Ruth Kraut, Ann Arbor Public Schools, The Ann Arbor Chronicle

Ruth Kraut

And then, come November and December, I realize that once again, I failed to spread out my giving – and I had better pull out my checkbook. Writing the bulk of these checks at the end of the year has a benefit, in that it allows me to look at all of my donations at once. But it also means that I’m in a rush and I don’t always take the time to reflect. So this is my opportunity.

Like many of you, we make donations to local, national, and international groups that focus on a wide range of issues. For us, those organizations do work related to health, the environment, politics, women’s issues, Jewish groups, social action, human services, and more.

Although I do give to some groups that, loosely speaking, fit the category of “education,” those entities do not make up a significant proportion of our donations. I confess to a certain ambivalence to giving to such groups – because, in many ways, I’m already a big contributor to public education. And it’s likely that you are, too. [Full Story]

UM: $200M Donation

The University of Michigan announced it will name the athletic campus after developer Stephen M. Ross, following a new $200 million donation from Ross to the university. Of that amount, $100 million is designated for athletics and $100 million will fund the business school, which is already named after Ross because of a previous donation. [Source]

Stamps: $32.5M Gift to UM Art School

The University of Michigan School of Art & Design will be renamed in honor of Penny and Roe Stamps, following a $32.5 million donation to the school from the family’s foundations. The news was announced at the Sept. 20, 2012 meeting of the UM board of regents, who voted unanimously to rename the school. A total of $40 million has been committed to the A&D school, including a $7.5 million match from UM.

The Stamps have already given millions of dollars to the university for a range of projects, including the Stamps Auditorium next to the Walgreen Drama Center on north campus, a commons area at the Ross Academic Center, the Penny W. Stamps Distinguished Visitors Series, the Art & Design … [Full Story]

Art Commission Plans for the Future

Ann Arbor public art commission meeting (Dec. 13, 2011): Marsha Chamberlin, who chairs the city’s public art commission, began the meeting by congratulating her colleagues on the recent defeat of a city council proposal to reduce funding for the Percent for Art program, which AAPAC oversees. “What that means is a lot of work in the next year,” she added.

Aaron Seagraves

Aaron Seagraves, Ann Arbor's public art administrator, goes over some ideas for possible programs to be funded through the city's Percent for Art program. (Photos by the writer.)

Most of AAPAC’s December meeting was spent looking forward to the coming year – discussing how to develop the next annual art plan, which is due to be delivered to the city council in April. Commissioners talked about how to increase the amount of public art funded through the city’s Percent for Art, including putting in place new programs that would expedite the process. Some city councilmembers have raised concerns that few public art projects have been completed since the Percent for Art was created in 2007. The program, overseen by AAPAC, allocates 1% for public art from all of the city government’s capital projects.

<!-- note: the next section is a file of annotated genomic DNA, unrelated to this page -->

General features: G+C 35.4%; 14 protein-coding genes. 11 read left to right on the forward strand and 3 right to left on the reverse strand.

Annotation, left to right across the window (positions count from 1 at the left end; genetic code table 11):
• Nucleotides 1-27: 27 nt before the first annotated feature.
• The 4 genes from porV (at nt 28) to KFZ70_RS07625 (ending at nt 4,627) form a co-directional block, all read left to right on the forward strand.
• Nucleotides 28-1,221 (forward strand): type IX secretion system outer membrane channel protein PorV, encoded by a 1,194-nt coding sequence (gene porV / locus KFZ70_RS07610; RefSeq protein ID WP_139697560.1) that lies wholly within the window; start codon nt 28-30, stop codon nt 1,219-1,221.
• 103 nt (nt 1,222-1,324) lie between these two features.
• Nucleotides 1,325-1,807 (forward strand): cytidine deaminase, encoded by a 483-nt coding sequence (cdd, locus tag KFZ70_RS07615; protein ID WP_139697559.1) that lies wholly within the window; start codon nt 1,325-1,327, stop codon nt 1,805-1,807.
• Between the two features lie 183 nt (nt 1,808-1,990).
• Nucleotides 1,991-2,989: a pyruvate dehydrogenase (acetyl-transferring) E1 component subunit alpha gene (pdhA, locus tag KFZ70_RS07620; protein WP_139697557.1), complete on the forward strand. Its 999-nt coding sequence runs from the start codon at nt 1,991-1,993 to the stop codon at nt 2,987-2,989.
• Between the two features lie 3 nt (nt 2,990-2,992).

So far, only two projects have been installed: (1) a tree sculpture at West Park, and (2) a large water fountain in front of city hall. Updates on several other projects were reviewed at AAPAC’s December meeting, and several days after the meeting, action was taken toward the selection of artists for two projects. A task force for a mural in Allmendinger Park is recommending Ann Arbor muralist Mary Thiefels for that work, with a $10,000 budget. And a task force that’s selecting artwork for the lobby of the Justice Center is recommending Ed Carpenter of Portland, Oregon for that $150,000 project. AAPAC is expected to get more details and vote on both recommendations at its Jan. 25 meeting.

During Dec. 13 discussion of the annual plan, it emerged that there’s been a revision to a key constraint on Percent for Art spending: The aspect of permanence. Previously, city staff had told AAPAC that because all artwork needed to be capitalized, it had to last a minimum of five years. Now, Chamberlin reported, the city’s finance department has revised its definition of “permanent” to a minimum of two years, not five. “That does change things a lot,” she observed.

One item that fits the “permanent” requirement, but posed other concerns, was a proposed donation to the city via local attorney Kurt Berggren. The work is an eight-panel set of gates called the Global Peace Gateway, originally located at a cathedral in Los Angeles. Commissioners discussed several issues related to that donation, including the cost of transporting the work to Ann Arbor and the fact that the gates contain religious iconography. Ultimately, they voted to reject the donation.

One thing that wasn’t mentioned during the meeting: Margaret Parker’s decision to leave the commission one year before her term expired. The news was revealed later in the month at a city council meeting, when mayor John Hieftje put forward a nomination for her replacement – John Kotarski. Parker, a local artist, has served on AAPAC since its inception, including three years as its chair, and was instrumental in creating the Percent for Art program. [Full Story]

UM Regents Applaud $56M Taubman Gift

University of Michigan board of regents meeting (April 21, 2011): Other business at Thursday’s regents meeting was upstaged by a late addition to the agenda – news that billionaire Al Taubman was giving another $56 million to the university.